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A Good Time to Buy a Home?

By - 2009

The most common question in the real estate market at the moment: Is it a good time to buy a home? You may be reading this years after it is written, when conditions have changed substantially, but there are always certain things to consider. So whenever you find this page, ask yourself the following three questions before buying.

What Are Home Values Doing?

The thing most people are wondering about now when they ask if it's a good time to buy a home, is whether prices have finally stopped going down. A home is seen as an investment of sorts, so we all like the idea of buying when values are going up. As of early 2009 (I'm writing this in April) home values not only are not rising in most areas, but seem to be falling still.

My wife and I just bought a house despite this. There are several reasons why we felt comfortable with out decision. First, prices don't seem to be falling much here (Canon City, Colorado). Foreclosures are dragging prices down a bit, but the market here is much more stable than in other cities and states. The fact that prices never rose too far too fast during the "boom times" probably has helped us.

That brings up an important point: Real estate markets don't act the same everywhere. To determine if a bottom is near or if prices are rising where you are, pay close attention to whether houses are starting to sell slower or faster. Quick sales usually mean prices will soon be rising.

We didn't buy counting on rising prices, however. That's not the only determining factor, and it seems the problems in the country will get worse and drive prices down 10% more - even here where we live. What else made us decide it was a good time to buy a home for us? Read on...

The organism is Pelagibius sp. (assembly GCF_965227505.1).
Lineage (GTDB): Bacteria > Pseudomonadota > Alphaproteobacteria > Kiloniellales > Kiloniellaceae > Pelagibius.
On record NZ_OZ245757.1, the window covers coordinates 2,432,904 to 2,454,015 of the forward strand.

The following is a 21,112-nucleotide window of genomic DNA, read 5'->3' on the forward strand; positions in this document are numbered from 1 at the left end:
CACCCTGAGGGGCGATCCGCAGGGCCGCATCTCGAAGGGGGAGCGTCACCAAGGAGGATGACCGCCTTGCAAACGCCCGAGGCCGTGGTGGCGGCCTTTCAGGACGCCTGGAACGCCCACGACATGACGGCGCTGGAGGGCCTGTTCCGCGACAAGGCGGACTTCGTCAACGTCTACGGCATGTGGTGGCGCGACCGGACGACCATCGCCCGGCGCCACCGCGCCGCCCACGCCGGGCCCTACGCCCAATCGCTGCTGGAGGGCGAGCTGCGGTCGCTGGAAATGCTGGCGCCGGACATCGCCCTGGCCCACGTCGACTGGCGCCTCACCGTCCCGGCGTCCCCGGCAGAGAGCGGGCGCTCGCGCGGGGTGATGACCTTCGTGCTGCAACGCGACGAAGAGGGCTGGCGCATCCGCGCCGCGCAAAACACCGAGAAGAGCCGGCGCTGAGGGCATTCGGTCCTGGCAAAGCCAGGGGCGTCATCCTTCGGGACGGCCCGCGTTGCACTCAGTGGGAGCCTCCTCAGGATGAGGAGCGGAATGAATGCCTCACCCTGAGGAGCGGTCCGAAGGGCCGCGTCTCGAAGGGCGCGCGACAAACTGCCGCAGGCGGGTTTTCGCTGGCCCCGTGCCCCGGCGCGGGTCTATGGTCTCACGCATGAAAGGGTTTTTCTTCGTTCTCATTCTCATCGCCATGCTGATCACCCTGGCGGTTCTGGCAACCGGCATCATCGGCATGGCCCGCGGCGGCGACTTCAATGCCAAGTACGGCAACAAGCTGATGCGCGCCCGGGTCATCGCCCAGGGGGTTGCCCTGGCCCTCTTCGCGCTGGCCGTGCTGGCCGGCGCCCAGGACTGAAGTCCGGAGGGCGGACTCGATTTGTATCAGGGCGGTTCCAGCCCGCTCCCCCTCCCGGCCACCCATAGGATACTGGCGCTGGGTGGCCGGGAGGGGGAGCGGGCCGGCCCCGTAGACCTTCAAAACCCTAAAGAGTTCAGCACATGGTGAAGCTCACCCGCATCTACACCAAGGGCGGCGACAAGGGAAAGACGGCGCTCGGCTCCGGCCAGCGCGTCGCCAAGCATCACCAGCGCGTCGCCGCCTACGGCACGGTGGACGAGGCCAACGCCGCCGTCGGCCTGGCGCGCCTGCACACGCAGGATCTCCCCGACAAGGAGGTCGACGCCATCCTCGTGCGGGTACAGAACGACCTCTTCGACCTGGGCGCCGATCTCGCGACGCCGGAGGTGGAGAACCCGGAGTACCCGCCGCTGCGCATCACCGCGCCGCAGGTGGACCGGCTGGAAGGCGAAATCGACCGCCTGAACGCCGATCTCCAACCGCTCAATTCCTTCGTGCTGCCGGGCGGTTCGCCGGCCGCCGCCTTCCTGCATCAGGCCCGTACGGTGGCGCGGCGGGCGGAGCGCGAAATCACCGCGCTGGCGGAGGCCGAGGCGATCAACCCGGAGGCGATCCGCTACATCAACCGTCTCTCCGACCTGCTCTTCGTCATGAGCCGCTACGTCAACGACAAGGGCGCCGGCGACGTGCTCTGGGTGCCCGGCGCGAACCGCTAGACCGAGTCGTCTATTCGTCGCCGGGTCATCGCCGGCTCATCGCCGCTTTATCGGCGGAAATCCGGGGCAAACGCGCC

Where Are Interest Rates?

Right now you can get fixed rate 30-year mortgage loans at about the lowest interest rate in your lifetime (no matter how old you happen to be). The rate on our recent mortgage loan is 4.5%, and that's not a variable rate. It's a fixed rate for thirty years.

As long as you plan to stay in a house for a while, as we do, this really matters. For example, suppose you pass on a house that is selling for $200,000 and waited a couple years. Sure enough prices fall another 10% in your area. However, what if interest rates were up around 7.5% at that time? Perhaps you get the house for $180,000, with a principal-and-interest payment (assuming you have a 10% down payment and borrow $162,000) of $1,132 each month.

Now suppose you bought at $200,000 now, again with a 10% down payment. The payment on your $180,000 loan would be $912 per month. Think about that. You would be paying $220 more each month if you waited and bought the home for $20,000 less. Do the math and you'll find that although you saved $2,000 on the down payment you would pay $79,200 more in payments, for a total of $77,200 more over thirty years (assuming you stayed in the house that long). With a simple example like this you can see the importance of the interest rate.

What's Your Personal Situation?

A good time to buy a home? Consider prices and their direction, and interest rates too. But also think about where you are financially, and what your goals are. Is your income secure? Could you make the house payments for six months if you lost your job? Will you likely be able to find another job that will provide enough income to pay for the house if it comes to that? Will you stay in the area long enough to justify buying? (Renting will often make more sense if you will be moving within four years or less). They may be difficult questions to answer, but perhaps they are the most important ones in determining if it is a good time for YOU to buy a home.

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Houses Under Fifty Thousand | A Good Time to Buy a Home?